Students Put Careers on Hold as Mumbai University Delays Results
Twenty-year-old Shannon Naguiera, a journalism student pursuing his graduation from a college affiliated with Mumbai University, had it all planned. With his IELTS exam cleared, Shannon was all set to apply to the University of Toronto in Canada to pursue his Masters in Journalism. All he needed were his graduation results from Mumbai University, which were to be released on 31 July. But one week since the deadline, with no result or mark-sheet in sight, and the deadline to apply to the college of his choice already up, Shannon has no option but to put his plans on hold for a year.
I had to submit my graduation marksheet by July, to be able to qualify for a student visa and then apply for a postgraduate degree to the University of Toronto. But because of this delay in announcing results, I am missing out on an entire year. How do I justify to them that I’m a graduate if I don’t even have a marksheet?Shannon Naguiera
Like Shannon, careers of over four lakh students are on the line as the Mumbai University skipped its first deadline for announcing results. The second deadline is set for 5 August, but there’s still no sign of the results.
Faced with uncertainty, students have had to make alternative plans. BMM student Mansi Joshi was planning to apply for a job after her graduation. But now as she awaits her results, she has chosen to take admission in Mumbai University again for a Masters’ degree.
Out of 477 courses being offered by Mumbai University, results of 212 examinations are yet to be declared as of 5 August. With over 25 percent commerce stream answer sheets and 22 percent law course exams still pending evaluation. Last year, results were declared in June, but with assessments being done through an on-screen process this year, University officials say technological glitches are the main reason for the delay.
So far we have declared 253 results and 224 results are yet to be declared (as of 4 August). We have ready data of over 60 to 70 examinations in our result declaration system but we are receiving lacunae from the service providers and we are solving that. We are trying to get the data of every single student and then we will declare results.Deepak Wasave, Director of Examination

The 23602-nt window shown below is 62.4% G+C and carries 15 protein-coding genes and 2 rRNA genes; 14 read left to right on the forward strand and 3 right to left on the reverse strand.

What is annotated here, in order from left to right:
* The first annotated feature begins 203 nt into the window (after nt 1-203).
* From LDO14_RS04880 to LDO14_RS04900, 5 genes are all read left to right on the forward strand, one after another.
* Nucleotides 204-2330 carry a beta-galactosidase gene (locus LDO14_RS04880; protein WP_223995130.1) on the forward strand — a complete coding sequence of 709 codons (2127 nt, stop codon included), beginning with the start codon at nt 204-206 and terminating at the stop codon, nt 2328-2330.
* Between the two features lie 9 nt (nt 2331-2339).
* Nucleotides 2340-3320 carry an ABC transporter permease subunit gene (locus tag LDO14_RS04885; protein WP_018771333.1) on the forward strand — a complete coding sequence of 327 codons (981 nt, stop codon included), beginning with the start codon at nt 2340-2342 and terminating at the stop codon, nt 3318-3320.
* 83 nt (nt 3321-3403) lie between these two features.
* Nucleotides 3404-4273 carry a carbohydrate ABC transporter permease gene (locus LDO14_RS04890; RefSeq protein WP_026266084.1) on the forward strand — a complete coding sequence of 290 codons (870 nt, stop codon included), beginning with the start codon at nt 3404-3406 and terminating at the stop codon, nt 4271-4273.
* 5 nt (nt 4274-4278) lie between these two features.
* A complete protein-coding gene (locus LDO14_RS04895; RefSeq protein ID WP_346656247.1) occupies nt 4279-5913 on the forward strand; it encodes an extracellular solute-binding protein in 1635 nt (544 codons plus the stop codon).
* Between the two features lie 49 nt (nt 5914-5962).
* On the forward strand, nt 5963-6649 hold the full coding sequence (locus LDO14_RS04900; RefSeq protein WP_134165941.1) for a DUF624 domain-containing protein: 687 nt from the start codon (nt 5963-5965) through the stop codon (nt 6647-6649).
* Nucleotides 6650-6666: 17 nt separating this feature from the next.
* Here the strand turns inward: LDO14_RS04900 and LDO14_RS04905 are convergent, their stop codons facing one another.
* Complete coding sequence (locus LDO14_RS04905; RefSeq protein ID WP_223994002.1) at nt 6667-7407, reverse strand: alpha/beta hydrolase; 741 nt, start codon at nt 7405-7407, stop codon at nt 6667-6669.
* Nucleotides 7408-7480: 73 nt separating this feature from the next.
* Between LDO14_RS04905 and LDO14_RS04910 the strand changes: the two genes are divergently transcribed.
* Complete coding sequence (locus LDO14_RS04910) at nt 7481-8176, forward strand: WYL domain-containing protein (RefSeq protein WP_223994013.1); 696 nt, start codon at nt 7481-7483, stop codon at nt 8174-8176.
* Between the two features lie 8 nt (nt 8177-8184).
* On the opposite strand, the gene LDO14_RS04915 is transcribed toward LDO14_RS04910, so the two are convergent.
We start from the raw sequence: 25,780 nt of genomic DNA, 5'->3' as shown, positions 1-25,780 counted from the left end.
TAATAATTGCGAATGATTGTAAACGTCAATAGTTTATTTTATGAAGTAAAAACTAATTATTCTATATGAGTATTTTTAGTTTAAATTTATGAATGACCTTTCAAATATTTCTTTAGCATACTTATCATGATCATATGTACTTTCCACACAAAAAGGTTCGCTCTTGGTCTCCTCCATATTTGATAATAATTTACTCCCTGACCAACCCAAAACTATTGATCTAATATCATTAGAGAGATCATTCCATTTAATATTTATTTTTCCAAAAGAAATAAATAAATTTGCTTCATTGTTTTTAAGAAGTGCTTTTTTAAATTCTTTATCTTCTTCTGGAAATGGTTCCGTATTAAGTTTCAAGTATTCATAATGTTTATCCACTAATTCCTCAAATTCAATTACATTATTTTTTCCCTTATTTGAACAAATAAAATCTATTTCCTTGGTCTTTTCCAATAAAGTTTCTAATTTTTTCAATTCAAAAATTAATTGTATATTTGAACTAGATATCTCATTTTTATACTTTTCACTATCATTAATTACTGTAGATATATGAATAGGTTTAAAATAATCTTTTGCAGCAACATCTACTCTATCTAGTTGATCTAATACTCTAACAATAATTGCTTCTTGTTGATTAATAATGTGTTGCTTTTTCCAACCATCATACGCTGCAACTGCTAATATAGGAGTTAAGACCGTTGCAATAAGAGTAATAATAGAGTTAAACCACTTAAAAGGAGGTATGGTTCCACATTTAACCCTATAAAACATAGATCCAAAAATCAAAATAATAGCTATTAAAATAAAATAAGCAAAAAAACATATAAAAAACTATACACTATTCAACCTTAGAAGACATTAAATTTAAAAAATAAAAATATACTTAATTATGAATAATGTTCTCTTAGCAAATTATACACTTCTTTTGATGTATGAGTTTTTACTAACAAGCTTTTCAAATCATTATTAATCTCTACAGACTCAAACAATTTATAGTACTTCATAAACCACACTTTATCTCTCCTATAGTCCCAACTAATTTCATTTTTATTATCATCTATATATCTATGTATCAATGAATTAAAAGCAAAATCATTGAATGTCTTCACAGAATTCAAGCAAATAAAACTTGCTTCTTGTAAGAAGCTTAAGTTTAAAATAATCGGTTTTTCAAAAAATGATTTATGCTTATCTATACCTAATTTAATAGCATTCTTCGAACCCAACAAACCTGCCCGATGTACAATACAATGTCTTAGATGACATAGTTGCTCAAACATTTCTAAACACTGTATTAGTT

But many students, like Abhishek Bhat, a final year law student, are questioning the decision to go completely digital with evaluations without training the teachers properly and securing the necessary infrastructure.
This year they have moved to online checking from a manual evaluation process, but the problem is that the teachers don’t even know how it’s done. Most of the teachers have raised this concern that the online systems are not working, servers are down and teachers don’t even know what the online correction pattern is. It’s creating a lot of hassle for them.Abhishek Bhat, student
The issue has also taken a political turn as various students’ bodies have been holding protests outside the campus. Twenty-year-old Saroj Bansode, a final year engineering student belongs to one such body. Faced with losing an academic year, Saroj hit the streets demonstrating against the delay.
Swapnil Jawale, a 26-six-year-old psychology student, wanted to head back home to Nashik and apply for a job right away. Swapnil cannot afford the costs of renting a house in Mumbai anymore, but with the uncertainty over results he is forced to stay on for another month.
In a bid to fasten the paper correction process, MU officials are trying to reach out to more teachers. But with the new academic year already in progress, engaging more teachers looks difficult.
We are encouraging teachers by giving double the remuneration compared to what it was earlier. We are motivating teachers, but the fact is that this is not April or May when the teacher have to assess only papers. Because 1 June is the date of admission and the beginning of all academic year, teachers are busy with other work as well. The Vice Chancellor has spoken to principals from about 53 colleges who can appoint teachers from their colleges who can dedicate about 6-7 hours daily to speed up the assessment process.Deepak Wasave, Director of Examination
With admissions already done in most colleges, thousands of students graduating from Mumbai University may have no choice but to suspend their careers for one whole year.
“I can’t even apply to Pune University this year as classes there have already begun. Admissions at my preferred college, NIT Trichy, are also over. I can’t afford to pay Rs 34,000 per year for a Masters degree in Computer Science in Mumbai University. I have no option now but to look for an internship and apply to other colleges next year again” said Swapnil.
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